Francesco and Michele

Considering the wine and the food, it is the best restaurant in Rome with over six hundred wines from Italy and all over the world. The wine is kept in a cellar that was dug into Monte Testaccio, a hill made from broken amphorae, which dates back to Ancient Rome.

The slaughterhouses of Rome used to be located here and the restaurant still specializes in the innards and other spare parts, called the quinto quarto, which the poor people used to eat.

Michele and I first came here 33 years ago and come back every time we are in Rome, which is very often. There is an outdoor space but we prefer to sit inside.

I enjoy speaking with Francesco about wine and like his recommendations. He knows I like older red wines from the area around Rome, especially Fiorano Rosso, Torre Ercolano and Colle Picchione, which are now almost impossible to find, so whenever I come to Rome, he searches his cellar to see what he can find. In February it was a 1971 Fiorano, and the year before a 1983 Colle Picchione. This year he said that he found another bottle of the 1983 Colle Picchione and of course I wanted it.img_1312

Colle Picchione 1983, Paola di Mauro, made from Cabernet Sauvignon, Cabernet Franc and Merlot. The wine consultant at the time was the legendary Giorgio Grai. The wine consultant today is Riccardo Cotarella. The wines were aged in large oak barrels. I have visited the winery twice and both times drank the 1985 vintage. The 1983 had hints of leather and cherry with a very long finish and great aftertaste. It was as good as it was last time I had it.img_1313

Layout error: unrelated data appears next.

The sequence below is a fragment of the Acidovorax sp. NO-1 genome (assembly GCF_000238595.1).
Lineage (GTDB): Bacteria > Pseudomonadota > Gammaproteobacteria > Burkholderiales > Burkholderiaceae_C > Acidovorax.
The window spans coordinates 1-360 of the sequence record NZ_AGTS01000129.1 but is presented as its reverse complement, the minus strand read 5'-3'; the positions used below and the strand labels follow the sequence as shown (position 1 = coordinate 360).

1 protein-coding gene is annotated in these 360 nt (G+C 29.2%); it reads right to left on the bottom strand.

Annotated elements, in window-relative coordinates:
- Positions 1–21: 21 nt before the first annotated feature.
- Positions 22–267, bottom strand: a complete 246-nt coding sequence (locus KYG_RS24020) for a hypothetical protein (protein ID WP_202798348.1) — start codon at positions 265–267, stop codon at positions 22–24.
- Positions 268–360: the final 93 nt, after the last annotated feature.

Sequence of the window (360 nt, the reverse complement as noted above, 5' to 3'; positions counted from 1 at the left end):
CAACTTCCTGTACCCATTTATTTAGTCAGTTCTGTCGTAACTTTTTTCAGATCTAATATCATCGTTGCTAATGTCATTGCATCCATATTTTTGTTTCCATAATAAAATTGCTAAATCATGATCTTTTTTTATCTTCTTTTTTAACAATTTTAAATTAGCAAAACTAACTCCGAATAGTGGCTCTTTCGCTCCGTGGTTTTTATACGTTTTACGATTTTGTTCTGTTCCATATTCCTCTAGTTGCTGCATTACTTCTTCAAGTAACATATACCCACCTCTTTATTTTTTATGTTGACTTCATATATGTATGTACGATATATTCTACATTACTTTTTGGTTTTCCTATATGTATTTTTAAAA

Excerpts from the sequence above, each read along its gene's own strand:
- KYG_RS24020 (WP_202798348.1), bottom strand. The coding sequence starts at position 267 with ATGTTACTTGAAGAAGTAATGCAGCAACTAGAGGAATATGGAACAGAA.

To accompany the wine, I started with the Assaggio di Fagioli e Cotiche, pig skin and borlotti beans cooked with tomato. This dish is so good, so intense and so Roman!img_1314

 

Michele had Puntarelle con salsa di alici, a seasonal salad of Catalonian chicory with anchovy sauce, one of her favorites.img_1316

Bucantini all’Amatriciana — for me this is the best pasta dish and I almost always order it here. We both had it again.img_1315

Coda alla vaccinara ox-tail in a tomato sauce.img_1317

Fegato di vitello ai ferri — thin slices of grilled veal liver. It may be the best I have ever had, very flavorful and tender.img_1318

For dessert we had Torta stracciatella – one of my favorites. A cake with chocolate chips.img_1319

Tortino di pere e noci, a spiced pear cake with nuts and chocolate sauce.

Notes

If you go, ask for Francesco and take his advice on both the food and the wine. Be sure to ask if he would show you the wine cellar.

Checchino 1887 was one of the restaurants that took part in the Bio*Sagra for children, held at Fattoria Fiorano to benefit the Hospital Bambino Gesú https://charlesscicolone.wordpress.com/2016/10/04/fiorano-for-kids/img_1406

Here is a picture of Francesco serving the pasta e ceci at the event. Michele really likes this.

Mercato Testaccio (Testaccio Market) is just across the street from the restaurant and worth a visit. It is closed on Sunday.